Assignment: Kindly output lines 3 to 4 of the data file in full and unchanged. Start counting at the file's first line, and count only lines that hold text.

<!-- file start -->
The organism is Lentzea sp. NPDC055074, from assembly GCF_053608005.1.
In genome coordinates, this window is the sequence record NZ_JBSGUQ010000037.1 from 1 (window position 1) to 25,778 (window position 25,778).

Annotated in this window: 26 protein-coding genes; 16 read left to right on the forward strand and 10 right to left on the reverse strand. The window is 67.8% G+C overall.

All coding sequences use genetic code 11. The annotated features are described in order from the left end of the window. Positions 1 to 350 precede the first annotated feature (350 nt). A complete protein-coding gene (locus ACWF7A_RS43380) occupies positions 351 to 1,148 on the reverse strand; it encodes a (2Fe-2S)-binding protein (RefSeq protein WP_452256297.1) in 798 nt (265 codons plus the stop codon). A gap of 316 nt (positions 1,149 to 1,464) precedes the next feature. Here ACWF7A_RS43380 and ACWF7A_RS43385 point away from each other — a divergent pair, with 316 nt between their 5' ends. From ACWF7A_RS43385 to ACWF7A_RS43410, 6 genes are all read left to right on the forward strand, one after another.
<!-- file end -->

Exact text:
Annotated in this window: 26 protein-coding genes; 16 read left to right on the forward strand and 10 right to left on the reverse strand. The window is 67.8% G+C overall.

All coding sequences use genetic code 11. The annotated features are described in order from the left end of the window. Positions 1 to 350 precede the first annotated feature (350 nt). A complete protein-coding gene (locus ACWF7A_RS43380) occupies positions 351 to 1,148 on the reverse strand; it encodes a (2Fe-2S)-binding protein (RefSeq protein WP_452256297.1) in 798 nt (265 codons plus the stop codon). A gap of 316 nt (positions 1,149 to 1,464) precedes the next feature. Here ACWF7A_RS43380 and ACWF7A_RS43385 point away from each other — a divergent pair, with 316 nt between their 5' ends. From ACWF7A_RS43385 to ACWF7A_RS43410, 6 genes are all read left to right on the forward strand, one after another.